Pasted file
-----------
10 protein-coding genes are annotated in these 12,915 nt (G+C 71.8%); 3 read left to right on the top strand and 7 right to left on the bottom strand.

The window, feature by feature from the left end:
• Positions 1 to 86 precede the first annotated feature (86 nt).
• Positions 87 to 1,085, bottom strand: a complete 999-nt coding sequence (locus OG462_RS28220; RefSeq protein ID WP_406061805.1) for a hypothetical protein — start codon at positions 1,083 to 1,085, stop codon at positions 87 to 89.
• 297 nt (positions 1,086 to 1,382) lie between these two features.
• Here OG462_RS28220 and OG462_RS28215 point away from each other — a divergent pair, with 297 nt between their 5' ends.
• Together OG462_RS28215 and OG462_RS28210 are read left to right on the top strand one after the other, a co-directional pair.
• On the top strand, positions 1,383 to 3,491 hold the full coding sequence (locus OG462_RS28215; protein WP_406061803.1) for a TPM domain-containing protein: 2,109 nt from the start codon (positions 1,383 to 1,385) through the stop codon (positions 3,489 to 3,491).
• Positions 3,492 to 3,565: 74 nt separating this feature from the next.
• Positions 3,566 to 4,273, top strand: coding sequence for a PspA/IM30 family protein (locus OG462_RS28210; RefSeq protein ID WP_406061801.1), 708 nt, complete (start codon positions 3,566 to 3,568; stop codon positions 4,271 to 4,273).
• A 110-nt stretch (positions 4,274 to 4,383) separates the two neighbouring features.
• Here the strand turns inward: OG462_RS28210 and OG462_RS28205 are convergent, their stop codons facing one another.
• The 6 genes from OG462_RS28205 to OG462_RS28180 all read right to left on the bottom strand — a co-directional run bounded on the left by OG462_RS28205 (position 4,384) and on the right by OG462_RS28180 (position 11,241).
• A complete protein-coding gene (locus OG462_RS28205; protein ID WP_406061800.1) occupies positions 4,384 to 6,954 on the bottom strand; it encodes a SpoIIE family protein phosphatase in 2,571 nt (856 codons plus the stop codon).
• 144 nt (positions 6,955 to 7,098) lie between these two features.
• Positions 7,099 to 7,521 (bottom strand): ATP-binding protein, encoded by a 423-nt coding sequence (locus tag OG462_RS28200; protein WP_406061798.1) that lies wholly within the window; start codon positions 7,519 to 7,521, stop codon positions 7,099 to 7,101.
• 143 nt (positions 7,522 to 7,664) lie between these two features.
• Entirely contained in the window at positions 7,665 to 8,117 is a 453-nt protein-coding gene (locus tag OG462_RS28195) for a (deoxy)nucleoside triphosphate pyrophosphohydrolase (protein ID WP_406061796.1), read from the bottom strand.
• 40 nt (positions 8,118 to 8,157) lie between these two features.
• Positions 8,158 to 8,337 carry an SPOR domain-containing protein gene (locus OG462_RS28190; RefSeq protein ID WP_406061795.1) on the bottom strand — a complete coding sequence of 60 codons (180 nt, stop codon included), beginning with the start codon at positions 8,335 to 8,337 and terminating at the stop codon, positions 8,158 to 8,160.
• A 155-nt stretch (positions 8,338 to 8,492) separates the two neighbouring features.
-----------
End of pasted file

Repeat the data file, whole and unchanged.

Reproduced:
10 protein-coding genes are annotated in these 12,915 nt (G+C 71.8%); 3 read left to right on the top strand and 7 right to left on the bottom strand.

The window, feature by feature from the left end:
• Positions 1 to 86 precede the first annotated feature (86 nt).
• Positions 87 to 1,085, bottom strand: a complete 999-nt coding sequence (locus OG462_RS28220; RefSeq protein ID WP_406061805.1) for a hypothetical protein — start codon at positions 1,083 to 1,085, stop codon at positions 87 to 89.
• 297 nt (positions 1,086 to 1,382) lie between these two features.
• Here OG462_RS28220 and OG462_RS28215 point away from each other — a divergent pair, with 297 nt between their 5' ends.
• Together OG462_RS28215 and OG462_RS28210 are read left to right on the top strand one after the other, a co-directional pair.
• On the top strand, positions 1,383 to 3,491 hold the full coding sequence (locus OG462_RS28215; protein WP_406061803.1) for a TPM domain-containing protein: 2,109 nt from the start codon (positions 1,383 to 1,385) through the stop codon (positions 3,489 to 3,491).
• Positions 3,492 to 3,565: 74 nt separating this feature from the next.
• Positions 3,566 to 4,273, top strand: coding sequence for a PspA/IM30 family protein (locus OG462_RS28210; RefSeq protein ID WP_406061801.1), 708 nt, complete (start codon positions 3,566 to 3,568; stop codon positions 4,271 to 4,273).
• A 110-nt stretch (positions 4,274 to 4,383) separates the two neighbouring features.
• Here the strand turns inward: OG462_RS28210 and OG462_RS28205 are convergent, their stop codons facing one another.
• The 6 genes from OG462_RS28205 to OG462_RS28180 all read right to left on the bottom strand — a co-directional run bounded on the left by OG462_RS28205 (position 4,384) and on the right by OG462_RS28180 (position 11,241).
• A complete protein-coding gene (locus OG462_RS28205; protein ID WP_406061800.1) occupies positions 4,384 to 6,954 on the bottom strand; it encodes a SpoIIE family protein phosphatase in 2,571 nt (856 codons plus the stop codon).
• 144 nt (positions 6,955 to 7,098) lie between these two features.
• Positions 7,099 to 7,521 (bottom strand): ATP-binding protein, encoded by a 423-nt coding sequence (locus tag OG462_RS28200; protein WP_406061798.1) that lies wholly within the window; start codon positions 7,519 to 7,521, stop codon positions 7,099 to 7,101.
• 143 nt (positions 7,522 to 7,664) lie between these two features.
• Entirely contained in the window at positions 7,665 to 8,117 is a 453-nt protein-coding gene (locus tag OG462_RS28195) for a (deoxy)nucleoside triphosphate pyrophosphohydrolase (protein ID WP_406061796.1), read from the bottom strand.
• 40 nt (positions 8,118 to 8,157) lie between these two features.
• Positions 8,158 to 8,337 carry an SPOR domain-containing protein gene (locus OG462_RS28190; RefSeq protein ID WP_406061795.1) on the bottom strand — a complete coding sequence of 60 codons (180 nt, stop codon included), beginning with the start codon at positions 8,335 to 8,337 and terminating at the stop codon, positions 8,158 to 8,160.
• A 155-nt stretch (positions 8,338 to 8,492) separates the two neighbouring features.